Article

Luminal flow induces eNOS activation and translocation in the rat thick ascending limb

Department of Internal Medicine, Henry Ford Hospital, Detroit, Michigan, United States
American journal of physiology. Renal physiology (Impact Factor: 3.3). 08/2004; 287(2):F274-80. DOI: 10.1152/ajprenal.00382.2003
Source: PubMed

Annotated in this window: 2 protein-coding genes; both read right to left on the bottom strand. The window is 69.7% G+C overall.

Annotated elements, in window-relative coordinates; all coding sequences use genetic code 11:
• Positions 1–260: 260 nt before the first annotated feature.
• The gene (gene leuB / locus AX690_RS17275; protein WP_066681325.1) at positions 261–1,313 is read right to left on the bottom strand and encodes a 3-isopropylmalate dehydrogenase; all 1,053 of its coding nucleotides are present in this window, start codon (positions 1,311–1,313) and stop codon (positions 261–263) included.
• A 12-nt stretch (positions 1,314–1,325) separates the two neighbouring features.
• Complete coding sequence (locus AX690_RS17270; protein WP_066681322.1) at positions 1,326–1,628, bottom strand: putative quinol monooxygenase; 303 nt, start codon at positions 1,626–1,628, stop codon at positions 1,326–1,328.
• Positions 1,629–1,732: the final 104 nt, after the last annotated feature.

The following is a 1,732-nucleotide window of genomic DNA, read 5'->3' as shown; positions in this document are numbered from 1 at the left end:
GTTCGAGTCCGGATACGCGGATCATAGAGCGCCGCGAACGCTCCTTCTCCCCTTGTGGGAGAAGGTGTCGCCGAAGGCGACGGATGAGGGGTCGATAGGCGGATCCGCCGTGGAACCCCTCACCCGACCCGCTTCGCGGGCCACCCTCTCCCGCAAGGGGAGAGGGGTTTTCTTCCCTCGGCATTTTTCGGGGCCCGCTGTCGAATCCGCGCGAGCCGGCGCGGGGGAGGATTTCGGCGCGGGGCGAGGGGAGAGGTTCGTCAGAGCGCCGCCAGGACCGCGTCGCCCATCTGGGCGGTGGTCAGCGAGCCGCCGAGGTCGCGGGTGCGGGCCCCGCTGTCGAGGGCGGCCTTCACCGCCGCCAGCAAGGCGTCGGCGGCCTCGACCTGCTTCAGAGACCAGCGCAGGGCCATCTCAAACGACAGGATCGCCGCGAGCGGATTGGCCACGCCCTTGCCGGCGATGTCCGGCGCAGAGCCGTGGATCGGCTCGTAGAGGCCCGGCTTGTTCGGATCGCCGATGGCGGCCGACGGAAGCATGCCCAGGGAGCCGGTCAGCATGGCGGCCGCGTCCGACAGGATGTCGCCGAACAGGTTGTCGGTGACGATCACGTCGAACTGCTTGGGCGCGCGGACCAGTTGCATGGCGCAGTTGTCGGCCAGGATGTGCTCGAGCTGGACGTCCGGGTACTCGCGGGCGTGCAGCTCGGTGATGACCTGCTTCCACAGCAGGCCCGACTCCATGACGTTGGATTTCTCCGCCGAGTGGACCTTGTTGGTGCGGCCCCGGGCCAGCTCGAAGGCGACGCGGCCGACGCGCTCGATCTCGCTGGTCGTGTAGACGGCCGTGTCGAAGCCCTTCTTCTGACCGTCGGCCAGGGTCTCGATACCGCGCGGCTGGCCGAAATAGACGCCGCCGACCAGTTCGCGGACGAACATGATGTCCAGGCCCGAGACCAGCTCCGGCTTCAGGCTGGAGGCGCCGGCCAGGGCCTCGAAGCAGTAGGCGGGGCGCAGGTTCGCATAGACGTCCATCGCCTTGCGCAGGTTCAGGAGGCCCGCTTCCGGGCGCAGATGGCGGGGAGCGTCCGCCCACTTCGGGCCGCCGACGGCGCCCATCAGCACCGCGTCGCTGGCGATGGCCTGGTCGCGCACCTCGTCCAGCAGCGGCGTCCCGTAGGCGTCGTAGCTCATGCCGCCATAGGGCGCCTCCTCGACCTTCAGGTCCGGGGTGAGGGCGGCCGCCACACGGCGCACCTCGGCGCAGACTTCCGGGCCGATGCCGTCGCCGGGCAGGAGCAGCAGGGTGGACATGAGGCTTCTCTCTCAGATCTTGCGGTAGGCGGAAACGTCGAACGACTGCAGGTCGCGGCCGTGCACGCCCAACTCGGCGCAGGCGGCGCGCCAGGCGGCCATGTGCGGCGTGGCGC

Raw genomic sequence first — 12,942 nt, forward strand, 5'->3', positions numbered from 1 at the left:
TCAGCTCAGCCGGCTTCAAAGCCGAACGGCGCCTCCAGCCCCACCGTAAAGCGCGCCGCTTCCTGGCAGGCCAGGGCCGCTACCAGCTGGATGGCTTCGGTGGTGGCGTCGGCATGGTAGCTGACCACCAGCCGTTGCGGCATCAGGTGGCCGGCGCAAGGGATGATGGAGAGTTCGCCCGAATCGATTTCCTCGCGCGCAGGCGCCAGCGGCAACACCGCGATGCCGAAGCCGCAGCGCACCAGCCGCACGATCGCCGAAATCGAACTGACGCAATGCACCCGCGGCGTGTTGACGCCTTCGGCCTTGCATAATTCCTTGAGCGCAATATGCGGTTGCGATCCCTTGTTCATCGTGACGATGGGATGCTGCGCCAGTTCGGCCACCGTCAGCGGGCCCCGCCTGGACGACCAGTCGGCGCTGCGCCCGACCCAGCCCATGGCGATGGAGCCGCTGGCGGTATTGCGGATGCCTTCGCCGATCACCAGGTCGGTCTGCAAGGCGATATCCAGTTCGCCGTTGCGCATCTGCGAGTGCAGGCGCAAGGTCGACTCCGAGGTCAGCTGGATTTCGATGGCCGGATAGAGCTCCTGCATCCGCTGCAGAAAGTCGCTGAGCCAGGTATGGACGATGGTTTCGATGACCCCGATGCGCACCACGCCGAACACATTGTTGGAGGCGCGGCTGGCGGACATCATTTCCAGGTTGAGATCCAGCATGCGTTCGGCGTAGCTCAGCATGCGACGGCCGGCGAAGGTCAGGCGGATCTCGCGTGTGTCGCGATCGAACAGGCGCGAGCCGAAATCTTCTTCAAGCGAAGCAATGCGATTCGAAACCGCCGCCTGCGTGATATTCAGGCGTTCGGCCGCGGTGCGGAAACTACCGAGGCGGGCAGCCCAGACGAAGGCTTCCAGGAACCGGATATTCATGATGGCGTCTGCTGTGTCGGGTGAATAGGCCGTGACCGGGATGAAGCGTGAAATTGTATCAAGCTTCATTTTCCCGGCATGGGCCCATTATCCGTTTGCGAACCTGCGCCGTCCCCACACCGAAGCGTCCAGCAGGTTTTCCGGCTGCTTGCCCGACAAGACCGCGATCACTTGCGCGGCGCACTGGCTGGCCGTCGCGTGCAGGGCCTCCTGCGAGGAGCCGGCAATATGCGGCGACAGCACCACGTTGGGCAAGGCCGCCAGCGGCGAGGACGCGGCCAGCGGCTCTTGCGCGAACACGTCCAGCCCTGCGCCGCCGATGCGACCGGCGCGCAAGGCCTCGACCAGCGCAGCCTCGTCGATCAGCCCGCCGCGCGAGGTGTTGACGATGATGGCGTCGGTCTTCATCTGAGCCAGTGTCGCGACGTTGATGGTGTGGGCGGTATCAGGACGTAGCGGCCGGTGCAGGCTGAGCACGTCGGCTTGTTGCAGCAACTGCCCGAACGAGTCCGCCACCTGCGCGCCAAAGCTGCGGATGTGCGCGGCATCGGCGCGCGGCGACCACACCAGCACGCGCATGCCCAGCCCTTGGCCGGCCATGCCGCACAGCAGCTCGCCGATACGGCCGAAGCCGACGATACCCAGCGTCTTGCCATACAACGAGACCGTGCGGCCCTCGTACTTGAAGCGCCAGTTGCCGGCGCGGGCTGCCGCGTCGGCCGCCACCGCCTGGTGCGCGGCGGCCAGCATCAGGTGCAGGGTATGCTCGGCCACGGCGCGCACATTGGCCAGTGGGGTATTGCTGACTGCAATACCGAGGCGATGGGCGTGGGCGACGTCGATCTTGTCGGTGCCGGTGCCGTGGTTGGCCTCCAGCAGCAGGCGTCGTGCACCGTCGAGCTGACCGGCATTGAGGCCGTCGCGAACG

ABSTRACT Nitric oxide (NO) produced by endothelial NO synthase (eNOS) acts as an autacoid to inhibit NaCl absorption in the thick ascending limb of the loop of Henle (THAL). In the vasculature, shear stress activates eNOS. We hypothesized that increasing luminal flow activates eNOS and enhances NO production in the THAL. We measured NO production by isolated, perfused THALs using a NO-sensitive microelectrode. Increasing luminal flow from 0 to 20 nl/min increased NO production by 43.1 +/- 4.1 pA/mm of tubule (n = 10, P < 0.05), and this response was blunted (92%) by the NOS inhibitor L-(omega)nitro-methylarginine (P < 0.05). We studied the effect of flow on eNOS subcellular localization. In the absence of flow, eNOS was diffusely localized throughout the cell (basolateral = 33 +/- 4%; middle = 27 +/- 3%; apical = 40 +/- 4% of total eNOS). Increasing luminal flow induced eNOS translocation to the apical membrane, as evidenced by a 60% increase in eNOS immunoreactivity in the apical membrane (from 40 +/- 4 to 65 +/- 2%; n = 6; P < 0.05). Disrupting the actin cytoskeleton with cytochalasin D (10 microM) reduced flow-induced NO production by 62% (from 37.1 +/- 3.4 to 14.0 +/- 2.4 pA/mm tubule, n = 7, P < 0.04) and blocked flow-induced eNOS translocation. Flow also increased the amount of phosphorylated eNOS (Ser1179) at the apical membrane (from 25 +/- 2 to 56 +/- 2%; P < 0.05). We conclude that increasing luminal flow induces eNOS activation and translocation to the apical membrane in THALs. These are the first data showing that flow regulates eNOS in epithelial cells. This may be an important mechanism for regulation of NO levels in the renal medulla.

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